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J Vis. 2009 Jan 23;9(1):31.1-16. doi: 10.1167/9.1.31.

Homo economicus in visual search.

Author information

1
Division of Biology, California Institute of Technology, Pasadena, CA 91125, USA. vidhya@caltech.edu

Abstract

How do reward outcomes affect early visual performance? Previous studies found a suboptimal influence, but they ignored the non-linearity in how subjects perceived the reward outcomes. In contrast, we find that when the non-linearity is accounted for, humans behave optimally and maximize expected reward. Our subjects were asked to detect the presence of a familiar target object in a cluttered scene. They were rewarded according to their performance. We systematically varied the target frequency and the reward/penalty policy for detecting/missing the targets. We find that 1) decreasing the target frequency will decrease the detection rates, in accordance with the literature. 2) Contrary to previous studies, increasing the target detection rewards will compensate for target rarity and restore detection performance. 3) A quantitative model based on reward maximization accurately predicts human detection behavior in all target frequency and reward conditions; thus, reward schemes can be designed to obtain desired detection rates for rare targets. 4) Subjects quickly learn the optimal decision strategy; we propose a neurally plausible model that exhibits the same properties. Potential applications include designing reward schemes to improve detection of life-critical, rare targets (e.g., cancers in medical images).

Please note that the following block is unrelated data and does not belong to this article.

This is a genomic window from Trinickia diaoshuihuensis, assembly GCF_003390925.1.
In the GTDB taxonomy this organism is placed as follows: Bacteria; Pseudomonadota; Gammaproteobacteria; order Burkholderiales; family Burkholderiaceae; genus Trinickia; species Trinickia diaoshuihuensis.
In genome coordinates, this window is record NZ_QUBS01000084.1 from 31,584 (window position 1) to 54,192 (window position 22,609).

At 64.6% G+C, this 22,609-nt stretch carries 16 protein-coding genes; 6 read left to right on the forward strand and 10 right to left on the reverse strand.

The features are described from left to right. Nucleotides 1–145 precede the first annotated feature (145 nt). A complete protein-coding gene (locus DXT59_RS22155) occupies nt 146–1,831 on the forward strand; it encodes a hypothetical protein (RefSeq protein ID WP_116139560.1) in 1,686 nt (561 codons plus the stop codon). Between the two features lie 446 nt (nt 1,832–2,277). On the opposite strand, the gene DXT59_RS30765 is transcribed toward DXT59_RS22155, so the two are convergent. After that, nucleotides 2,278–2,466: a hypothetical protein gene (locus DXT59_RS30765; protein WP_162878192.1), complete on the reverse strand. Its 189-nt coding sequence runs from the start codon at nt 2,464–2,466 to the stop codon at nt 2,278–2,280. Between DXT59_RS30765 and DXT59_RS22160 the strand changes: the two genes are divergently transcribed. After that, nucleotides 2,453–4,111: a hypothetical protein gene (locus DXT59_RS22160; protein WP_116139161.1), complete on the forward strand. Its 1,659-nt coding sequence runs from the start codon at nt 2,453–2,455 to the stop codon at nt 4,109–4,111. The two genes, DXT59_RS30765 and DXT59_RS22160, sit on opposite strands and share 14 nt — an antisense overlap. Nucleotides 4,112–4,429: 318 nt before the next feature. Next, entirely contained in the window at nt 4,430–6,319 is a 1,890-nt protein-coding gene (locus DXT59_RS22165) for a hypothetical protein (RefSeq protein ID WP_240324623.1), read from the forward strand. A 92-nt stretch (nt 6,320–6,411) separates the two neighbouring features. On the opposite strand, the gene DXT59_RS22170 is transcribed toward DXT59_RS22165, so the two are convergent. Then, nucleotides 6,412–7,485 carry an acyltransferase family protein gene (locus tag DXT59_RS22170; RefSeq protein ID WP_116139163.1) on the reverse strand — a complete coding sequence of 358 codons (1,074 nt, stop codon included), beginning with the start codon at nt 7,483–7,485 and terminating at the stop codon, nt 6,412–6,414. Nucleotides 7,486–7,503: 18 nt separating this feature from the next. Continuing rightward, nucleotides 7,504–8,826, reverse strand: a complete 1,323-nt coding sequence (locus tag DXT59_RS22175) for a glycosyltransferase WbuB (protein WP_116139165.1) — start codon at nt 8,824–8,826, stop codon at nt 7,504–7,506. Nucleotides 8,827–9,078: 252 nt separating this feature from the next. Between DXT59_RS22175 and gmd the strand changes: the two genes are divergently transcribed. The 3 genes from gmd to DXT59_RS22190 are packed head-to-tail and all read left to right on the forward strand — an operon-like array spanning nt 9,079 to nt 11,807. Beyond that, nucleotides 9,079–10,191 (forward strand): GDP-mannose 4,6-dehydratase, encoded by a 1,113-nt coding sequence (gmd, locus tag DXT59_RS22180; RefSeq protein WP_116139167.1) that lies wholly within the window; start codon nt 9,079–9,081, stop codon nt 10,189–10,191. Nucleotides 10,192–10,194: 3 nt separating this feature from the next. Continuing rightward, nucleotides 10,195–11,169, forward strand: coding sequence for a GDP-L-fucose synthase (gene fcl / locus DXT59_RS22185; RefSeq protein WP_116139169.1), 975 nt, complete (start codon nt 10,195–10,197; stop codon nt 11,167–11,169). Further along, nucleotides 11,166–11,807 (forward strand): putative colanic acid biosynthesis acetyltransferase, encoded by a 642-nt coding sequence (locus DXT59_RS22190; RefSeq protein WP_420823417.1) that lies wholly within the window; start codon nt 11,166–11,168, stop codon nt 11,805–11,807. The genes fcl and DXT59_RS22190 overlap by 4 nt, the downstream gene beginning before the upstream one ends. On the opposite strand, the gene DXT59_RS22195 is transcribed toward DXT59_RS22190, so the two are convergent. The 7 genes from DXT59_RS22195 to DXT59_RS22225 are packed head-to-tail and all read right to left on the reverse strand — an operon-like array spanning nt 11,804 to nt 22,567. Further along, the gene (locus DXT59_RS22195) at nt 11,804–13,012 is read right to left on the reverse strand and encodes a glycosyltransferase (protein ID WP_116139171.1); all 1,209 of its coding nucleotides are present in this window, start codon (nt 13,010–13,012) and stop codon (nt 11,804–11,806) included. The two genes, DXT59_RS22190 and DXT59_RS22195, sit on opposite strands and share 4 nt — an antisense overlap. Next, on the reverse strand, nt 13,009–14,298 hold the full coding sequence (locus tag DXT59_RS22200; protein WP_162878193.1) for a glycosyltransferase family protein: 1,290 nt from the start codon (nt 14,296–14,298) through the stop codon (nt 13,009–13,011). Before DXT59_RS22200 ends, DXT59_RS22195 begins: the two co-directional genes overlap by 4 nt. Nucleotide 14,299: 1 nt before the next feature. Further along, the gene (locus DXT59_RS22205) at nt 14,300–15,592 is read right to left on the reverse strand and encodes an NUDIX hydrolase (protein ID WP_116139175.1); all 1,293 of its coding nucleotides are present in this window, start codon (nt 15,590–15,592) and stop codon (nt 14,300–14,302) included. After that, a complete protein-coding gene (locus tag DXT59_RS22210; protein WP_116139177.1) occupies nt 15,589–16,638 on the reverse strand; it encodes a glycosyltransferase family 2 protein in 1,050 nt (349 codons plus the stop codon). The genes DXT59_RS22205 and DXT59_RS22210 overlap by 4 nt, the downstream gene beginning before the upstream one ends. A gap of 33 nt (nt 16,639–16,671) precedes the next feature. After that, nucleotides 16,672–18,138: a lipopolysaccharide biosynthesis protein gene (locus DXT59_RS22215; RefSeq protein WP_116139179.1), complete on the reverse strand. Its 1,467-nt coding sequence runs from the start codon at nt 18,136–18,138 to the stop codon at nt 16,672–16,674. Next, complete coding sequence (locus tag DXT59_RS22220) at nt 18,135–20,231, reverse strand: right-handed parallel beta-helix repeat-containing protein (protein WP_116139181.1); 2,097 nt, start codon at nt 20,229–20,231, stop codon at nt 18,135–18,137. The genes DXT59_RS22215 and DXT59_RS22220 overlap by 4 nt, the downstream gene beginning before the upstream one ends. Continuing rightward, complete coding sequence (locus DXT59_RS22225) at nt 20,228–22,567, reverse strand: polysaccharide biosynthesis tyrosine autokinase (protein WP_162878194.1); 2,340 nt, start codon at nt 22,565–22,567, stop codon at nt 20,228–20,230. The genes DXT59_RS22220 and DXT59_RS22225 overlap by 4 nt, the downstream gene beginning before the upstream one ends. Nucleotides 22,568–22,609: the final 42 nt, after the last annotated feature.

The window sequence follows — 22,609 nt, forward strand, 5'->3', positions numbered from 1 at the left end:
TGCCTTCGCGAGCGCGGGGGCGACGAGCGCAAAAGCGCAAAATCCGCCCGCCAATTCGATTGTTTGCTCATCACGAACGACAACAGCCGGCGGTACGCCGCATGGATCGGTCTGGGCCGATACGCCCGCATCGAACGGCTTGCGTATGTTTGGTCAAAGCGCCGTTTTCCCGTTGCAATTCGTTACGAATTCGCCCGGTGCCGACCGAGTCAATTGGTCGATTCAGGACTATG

PMID:
19271901
DOI:
10.1167/9.1.31
[Indexed for MEDLINE]

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